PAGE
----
How to Give Support to Drug Abuse Patients

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Drug abuse is a major problem that continues to impact many countries around the world. In fact, quite a number of nations in the developing world such as in Asia are still fighting this menace. Governments are working hard to address the problem particularly about drug trade by implementing stricter laws and tracing the sources.

Dealing with a person addicted to illegal drugs can be difficult especially if it’s your loved one or a good friend that’s affected. One has to have courage, patience but more importantly, one has to show his full support to the person concerned. Keep in mind that people have varied reasons for resorting to these illicit drugs. Some do it out of curiosity or just to have a good time while others do it to get away from their problems but doing so only worsens the situation as it can lead to more issues and negative feelings.

Drugs can adversely affect the brain and as such, people abusing it need to be treated well to help them recover and avoid a relapse. One person cannot do it all hence, other people including professional therapists need to get involved.

Recovery from addiction is possible if the addict is willing to reform and seek help. Again, support is very important because it is only when the person concerned knows there are people he or she can lean on that change can take place. Moral support should be provided by family members, close friends, healthcare providers and therapists as well as fellow recovering addicts. Having a health insurance is also helpful for parents of drug dependents. For example, a United Healthcare coverage for drug rehab can save you money that you can use for other needs of your family.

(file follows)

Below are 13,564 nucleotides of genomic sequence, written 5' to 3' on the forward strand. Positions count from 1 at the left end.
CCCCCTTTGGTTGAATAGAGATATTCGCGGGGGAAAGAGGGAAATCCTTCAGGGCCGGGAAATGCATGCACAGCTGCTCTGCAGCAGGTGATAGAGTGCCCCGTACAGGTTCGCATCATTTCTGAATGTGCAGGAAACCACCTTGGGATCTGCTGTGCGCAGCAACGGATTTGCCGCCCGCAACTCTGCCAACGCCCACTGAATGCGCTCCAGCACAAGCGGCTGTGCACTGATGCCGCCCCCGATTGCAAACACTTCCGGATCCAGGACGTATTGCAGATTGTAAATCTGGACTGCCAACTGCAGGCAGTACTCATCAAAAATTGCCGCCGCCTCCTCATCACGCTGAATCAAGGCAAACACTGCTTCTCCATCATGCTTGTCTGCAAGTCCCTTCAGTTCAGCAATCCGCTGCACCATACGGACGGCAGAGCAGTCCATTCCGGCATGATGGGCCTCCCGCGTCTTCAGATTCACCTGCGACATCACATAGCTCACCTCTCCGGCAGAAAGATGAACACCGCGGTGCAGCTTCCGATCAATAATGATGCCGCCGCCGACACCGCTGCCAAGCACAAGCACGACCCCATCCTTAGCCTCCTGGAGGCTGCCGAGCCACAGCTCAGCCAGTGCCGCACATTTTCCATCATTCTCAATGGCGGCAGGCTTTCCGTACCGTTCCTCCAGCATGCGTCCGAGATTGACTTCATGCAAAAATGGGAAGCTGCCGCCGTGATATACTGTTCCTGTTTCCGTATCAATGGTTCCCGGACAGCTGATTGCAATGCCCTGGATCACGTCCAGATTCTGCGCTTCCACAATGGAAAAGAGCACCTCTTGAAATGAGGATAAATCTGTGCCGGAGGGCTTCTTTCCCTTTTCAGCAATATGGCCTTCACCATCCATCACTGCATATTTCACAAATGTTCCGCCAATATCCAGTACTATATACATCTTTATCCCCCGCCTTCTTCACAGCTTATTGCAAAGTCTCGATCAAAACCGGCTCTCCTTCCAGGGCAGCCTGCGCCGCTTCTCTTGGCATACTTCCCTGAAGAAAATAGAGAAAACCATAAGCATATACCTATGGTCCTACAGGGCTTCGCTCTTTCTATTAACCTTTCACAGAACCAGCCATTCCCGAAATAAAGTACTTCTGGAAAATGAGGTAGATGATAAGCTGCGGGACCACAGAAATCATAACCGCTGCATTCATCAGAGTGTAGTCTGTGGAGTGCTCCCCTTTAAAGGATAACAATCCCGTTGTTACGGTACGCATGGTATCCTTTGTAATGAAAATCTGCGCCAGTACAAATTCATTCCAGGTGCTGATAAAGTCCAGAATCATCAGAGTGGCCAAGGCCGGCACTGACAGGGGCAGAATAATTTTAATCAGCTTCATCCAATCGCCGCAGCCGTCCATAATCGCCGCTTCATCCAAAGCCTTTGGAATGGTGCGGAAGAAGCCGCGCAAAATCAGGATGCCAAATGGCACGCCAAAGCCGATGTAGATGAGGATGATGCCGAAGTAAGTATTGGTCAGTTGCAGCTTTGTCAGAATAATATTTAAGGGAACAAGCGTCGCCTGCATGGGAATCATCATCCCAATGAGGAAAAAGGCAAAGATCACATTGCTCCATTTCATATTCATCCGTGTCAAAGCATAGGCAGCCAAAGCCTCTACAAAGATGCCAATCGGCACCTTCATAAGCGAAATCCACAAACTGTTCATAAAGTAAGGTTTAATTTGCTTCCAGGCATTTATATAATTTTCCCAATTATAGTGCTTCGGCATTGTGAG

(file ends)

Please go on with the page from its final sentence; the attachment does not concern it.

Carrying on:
Know the Signs

Being aware of the warning signs of drug addiction is the first step towards helping a friend or loved one. The physical signs include red eyes, changes in appetite and sleep patterns, weight loss or weight gain, deteriorating appearance, poor grooming habits and slurred speech.

In terms of behavior, a person who’s frequently using drugs is more likely to cut class resulting in absences and poor academic performance. Suspicious behaviors such as changing friends, hobbies and hangouts are also common as well as unexplained need for money.

Psychologically, a drug dependent normally shows sudden mood swings, is easily irritable and angry and can also be hyperactive. The person can have personality changes and can appear anxious and paranoid for no reason.

How to Offer Help

When you see any of those signs exhibited by your loved one, it is essential that you talk to him or her about your concerns. Avoid being judgmental and offer your help so the problem can be addressed while in its early stage.

If the addict is your teen child, avoid punishing or threatening and shielding them from their behavior as this could only lead to aggression. Keep calm while are you talking to or confronting him or her and explain that you love them and support them despite what they’re going through.

When you feel the need for them to enter a rehab program and they are willing to do so, accompany your teen in going there and closely monitor his or her progress. Letting them live in a rehab facility for several months will be most helpful particularly if you feel your child is not listening to you and is showing a rebellious attitude. With a different authority initiating the interaction, they will be more inclined to open up and take steps to recover from their addiction.

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